Sleeping Beauty at the Paris Opera House

Sleeping Beauty,  Opéra de Paris I really wanted to title this post “David Hallberg’s Amazing Coup de Pied” but I wasn’t sure if that would be a title anyone would really understand, let alone click on to read the post.

Chéri took me to the ballet at the Opera de Paris (this time at the Bastille opera house). I was disappointed that the show wasn’t being held at my favorite Paris monument (Palais Garnier), but I do find the seats more comfortable at the Bastille location. The ballet we watched : Sleeping Beauty. The choreography by Rudolf Noureev and the music by Tchaikovsky, it couldn’t be anything less than a pure delight. I was beyond excited. It has been a while since I have found the time to go to see a performance and I was starting to miss the incredible shows the company puts on. The costumes and sets are always at the height of perfection, made with talented hands and designed by great stage artists.
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La Source – “Le public n’a pas de fesses”

I went to see the ballet La Source recently at the Garnier Opera house, one of my favorite places in Paris as many of you know! And I was once again dazzled and amazed by the beauty of the production they put on.

The phrase “Le public n’a pas de fesses” means literally that the audience doesn’t have a rear end (meaning, the public is so enthralled in the show that they do not feel how uncomfortable their rear end is in those seats!) That’s how I felt about this beautiful show. I didn’t feel my rear!

La Source, Opera De Paris

I was thrilled to discover Allister Madin in the role of Zaël, and elf of the water spirit Naïla, who was herself danced by Charline Giezendanner. Both of these two powerhouse dancers not only showed incredible technique and physical talent but they also had an acute sensibility for the characters they were portraying. Zaël is both zealous and secretive, “malin” as we would say in French. He carries the show on his green clad shoulders so well. And received thunderous applause as he took his bows. Miss Giezendanner was as graceful as a dewdrop and a fairy with the most delicate gestures that reached to the ends of her limbs.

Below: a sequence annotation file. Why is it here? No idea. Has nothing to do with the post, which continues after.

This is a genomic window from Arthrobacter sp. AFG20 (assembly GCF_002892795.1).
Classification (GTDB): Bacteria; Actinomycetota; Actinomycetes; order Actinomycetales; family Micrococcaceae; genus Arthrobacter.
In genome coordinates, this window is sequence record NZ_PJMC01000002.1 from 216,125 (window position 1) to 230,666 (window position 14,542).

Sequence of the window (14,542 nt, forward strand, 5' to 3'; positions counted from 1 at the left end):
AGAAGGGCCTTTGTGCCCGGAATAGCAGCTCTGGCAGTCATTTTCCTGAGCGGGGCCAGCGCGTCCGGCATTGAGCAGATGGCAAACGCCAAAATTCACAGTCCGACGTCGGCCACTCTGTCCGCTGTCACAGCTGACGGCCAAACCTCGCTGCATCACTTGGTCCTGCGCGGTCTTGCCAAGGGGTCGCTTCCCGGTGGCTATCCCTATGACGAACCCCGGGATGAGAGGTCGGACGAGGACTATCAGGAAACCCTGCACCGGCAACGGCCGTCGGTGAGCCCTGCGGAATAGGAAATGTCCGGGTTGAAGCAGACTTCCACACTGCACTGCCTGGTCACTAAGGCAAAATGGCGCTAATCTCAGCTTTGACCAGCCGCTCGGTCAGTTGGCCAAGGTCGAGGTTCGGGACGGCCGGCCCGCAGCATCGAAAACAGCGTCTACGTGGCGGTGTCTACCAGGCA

Discover Allister Madin in this video :

Set in mythical Persia, the story involves a hunter, Djémil; The water spirit Naïla; her elf Zaël; Khan the emporer; and Nouredda who is to be promised to Khan by her brother Mozdock. It is a love story full of betrayals and hesitation, ruse and sacrifice. This ballet was first created in 1866 and has been revived by the one of the Opera house’s star dancers, Jean-Guillaume Bart. Eric Ruf created the magical set and Christian LaCroix designed the breathtaking costumes. See in the artists speak about their creations following video (in French).

Eric Ruf’s décor for this piece was captivating to me because he managed to create a magical fairy-like set that gives us the idea of water falls and foliage, simply by using typical things you would find in a theater : rope and red velvet. It seemed so fitting to use such elements, but they are so far removed from what they were meant to represent. Yet, it worked theatrical wonders on the imagination. It seems so natural coming from him though as he is based in theater, being from the Comédie Française theater. His décor oozes the stage theatrical inspiration. I fell in love with the work as the curtain rose. It was perfect.

La source

La source

(Sorry for the photo quality, I only had my phone camera on me. Find some better pictures at brieuc75 blog)

The costumes were just as stunning (if not more so) than the decor and the dancing. GORGEOUS creations by LaCroix that sparkled so much I thought I might need sunglasses! Crystals sewn into the silk and organza fabrics, shined under the theater lights like the sparkling sunlight on the sea or the twinkling Eiffel tower at midnight. Sumptuous and stunning, these creations are pure works of art. And the color! Oh my the color! LaCroix really does do color better than most designers. As he says in the video inserted above, he was fulfilling a childhood dream with these creations for the Opera de Paris.

Well he’s got me dreaming!
I left the Opera house in a ballerina la-la fairy land state-of-mind…

A family affair